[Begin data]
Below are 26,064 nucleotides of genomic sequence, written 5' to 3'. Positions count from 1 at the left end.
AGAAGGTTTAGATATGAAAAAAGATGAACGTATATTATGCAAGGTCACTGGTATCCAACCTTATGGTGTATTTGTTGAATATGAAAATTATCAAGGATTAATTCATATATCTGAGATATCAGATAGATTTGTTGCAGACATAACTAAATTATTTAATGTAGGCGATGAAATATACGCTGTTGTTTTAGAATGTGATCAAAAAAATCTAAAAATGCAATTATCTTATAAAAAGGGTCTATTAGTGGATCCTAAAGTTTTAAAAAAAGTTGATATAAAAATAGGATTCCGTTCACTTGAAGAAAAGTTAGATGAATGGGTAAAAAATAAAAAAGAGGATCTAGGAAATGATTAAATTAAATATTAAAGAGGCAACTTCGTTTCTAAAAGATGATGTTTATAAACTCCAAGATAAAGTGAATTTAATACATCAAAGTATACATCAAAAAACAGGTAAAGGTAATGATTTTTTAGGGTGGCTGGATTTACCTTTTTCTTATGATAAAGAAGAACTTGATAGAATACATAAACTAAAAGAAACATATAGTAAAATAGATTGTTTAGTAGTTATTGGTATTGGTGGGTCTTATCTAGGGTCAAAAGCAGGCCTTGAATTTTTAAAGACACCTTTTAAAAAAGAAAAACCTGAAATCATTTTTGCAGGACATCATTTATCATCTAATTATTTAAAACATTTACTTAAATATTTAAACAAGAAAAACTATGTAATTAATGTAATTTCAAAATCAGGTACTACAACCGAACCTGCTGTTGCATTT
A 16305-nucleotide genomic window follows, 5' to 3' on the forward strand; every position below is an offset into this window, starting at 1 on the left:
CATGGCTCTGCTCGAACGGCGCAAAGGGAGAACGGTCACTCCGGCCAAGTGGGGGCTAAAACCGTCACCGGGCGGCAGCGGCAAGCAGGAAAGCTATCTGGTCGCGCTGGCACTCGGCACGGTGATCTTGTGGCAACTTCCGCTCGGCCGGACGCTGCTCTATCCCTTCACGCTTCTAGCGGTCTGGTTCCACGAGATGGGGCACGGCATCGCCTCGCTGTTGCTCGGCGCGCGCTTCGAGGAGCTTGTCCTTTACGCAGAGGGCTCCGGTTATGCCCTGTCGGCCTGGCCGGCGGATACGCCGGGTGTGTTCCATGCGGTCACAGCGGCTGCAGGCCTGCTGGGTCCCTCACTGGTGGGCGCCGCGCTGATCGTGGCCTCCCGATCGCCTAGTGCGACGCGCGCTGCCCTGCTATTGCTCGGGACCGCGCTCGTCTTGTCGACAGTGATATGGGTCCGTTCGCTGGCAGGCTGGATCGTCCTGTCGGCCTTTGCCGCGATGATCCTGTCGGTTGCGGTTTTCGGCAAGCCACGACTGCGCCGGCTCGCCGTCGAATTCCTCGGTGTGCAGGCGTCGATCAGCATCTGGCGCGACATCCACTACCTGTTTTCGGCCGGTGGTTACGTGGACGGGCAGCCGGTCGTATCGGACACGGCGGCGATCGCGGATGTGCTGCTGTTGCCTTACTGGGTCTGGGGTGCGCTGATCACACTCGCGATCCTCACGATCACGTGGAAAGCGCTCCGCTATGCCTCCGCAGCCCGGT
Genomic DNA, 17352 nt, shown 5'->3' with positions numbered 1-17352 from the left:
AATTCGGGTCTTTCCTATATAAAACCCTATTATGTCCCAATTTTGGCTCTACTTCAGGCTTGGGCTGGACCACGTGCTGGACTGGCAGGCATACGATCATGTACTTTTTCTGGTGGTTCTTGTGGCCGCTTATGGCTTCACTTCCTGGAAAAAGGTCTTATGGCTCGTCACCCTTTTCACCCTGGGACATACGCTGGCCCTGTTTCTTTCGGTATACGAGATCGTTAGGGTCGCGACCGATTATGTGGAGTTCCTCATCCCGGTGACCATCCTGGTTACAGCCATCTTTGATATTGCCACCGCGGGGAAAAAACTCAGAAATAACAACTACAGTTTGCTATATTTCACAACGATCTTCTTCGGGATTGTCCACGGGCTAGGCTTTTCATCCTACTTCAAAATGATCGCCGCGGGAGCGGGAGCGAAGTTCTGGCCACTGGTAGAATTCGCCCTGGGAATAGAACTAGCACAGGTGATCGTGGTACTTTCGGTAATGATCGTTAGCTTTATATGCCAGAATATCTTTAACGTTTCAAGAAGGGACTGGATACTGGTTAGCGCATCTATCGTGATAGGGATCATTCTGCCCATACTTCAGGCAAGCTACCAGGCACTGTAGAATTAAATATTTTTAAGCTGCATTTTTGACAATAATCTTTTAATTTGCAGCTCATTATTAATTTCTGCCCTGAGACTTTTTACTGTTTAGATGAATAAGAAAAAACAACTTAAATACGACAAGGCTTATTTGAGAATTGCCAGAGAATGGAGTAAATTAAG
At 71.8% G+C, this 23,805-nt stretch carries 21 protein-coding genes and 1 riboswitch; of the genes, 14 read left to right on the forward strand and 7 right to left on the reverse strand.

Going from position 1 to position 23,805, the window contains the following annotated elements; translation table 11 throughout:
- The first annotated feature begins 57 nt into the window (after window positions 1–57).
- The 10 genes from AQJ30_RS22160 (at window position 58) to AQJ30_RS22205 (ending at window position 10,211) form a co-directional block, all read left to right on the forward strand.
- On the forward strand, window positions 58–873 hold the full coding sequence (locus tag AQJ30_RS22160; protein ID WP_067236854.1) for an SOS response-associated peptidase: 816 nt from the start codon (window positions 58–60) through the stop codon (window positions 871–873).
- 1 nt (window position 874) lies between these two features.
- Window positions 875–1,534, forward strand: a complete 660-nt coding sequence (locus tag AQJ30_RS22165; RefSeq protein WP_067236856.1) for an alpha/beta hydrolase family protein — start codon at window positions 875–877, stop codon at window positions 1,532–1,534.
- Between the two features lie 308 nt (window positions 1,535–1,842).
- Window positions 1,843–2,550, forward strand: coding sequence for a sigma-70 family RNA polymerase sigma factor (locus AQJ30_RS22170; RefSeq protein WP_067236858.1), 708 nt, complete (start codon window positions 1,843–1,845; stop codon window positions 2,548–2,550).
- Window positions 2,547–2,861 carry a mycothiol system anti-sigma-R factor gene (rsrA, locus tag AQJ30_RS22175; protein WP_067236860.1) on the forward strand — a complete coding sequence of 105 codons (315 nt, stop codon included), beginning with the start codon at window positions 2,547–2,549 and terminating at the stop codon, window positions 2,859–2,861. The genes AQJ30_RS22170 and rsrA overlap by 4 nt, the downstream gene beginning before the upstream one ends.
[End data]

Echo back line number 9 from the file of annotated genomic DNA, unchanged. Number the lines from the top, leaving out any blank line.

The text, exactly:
- The first annotated feature begins 57 nt into the window (after window positions 1–57).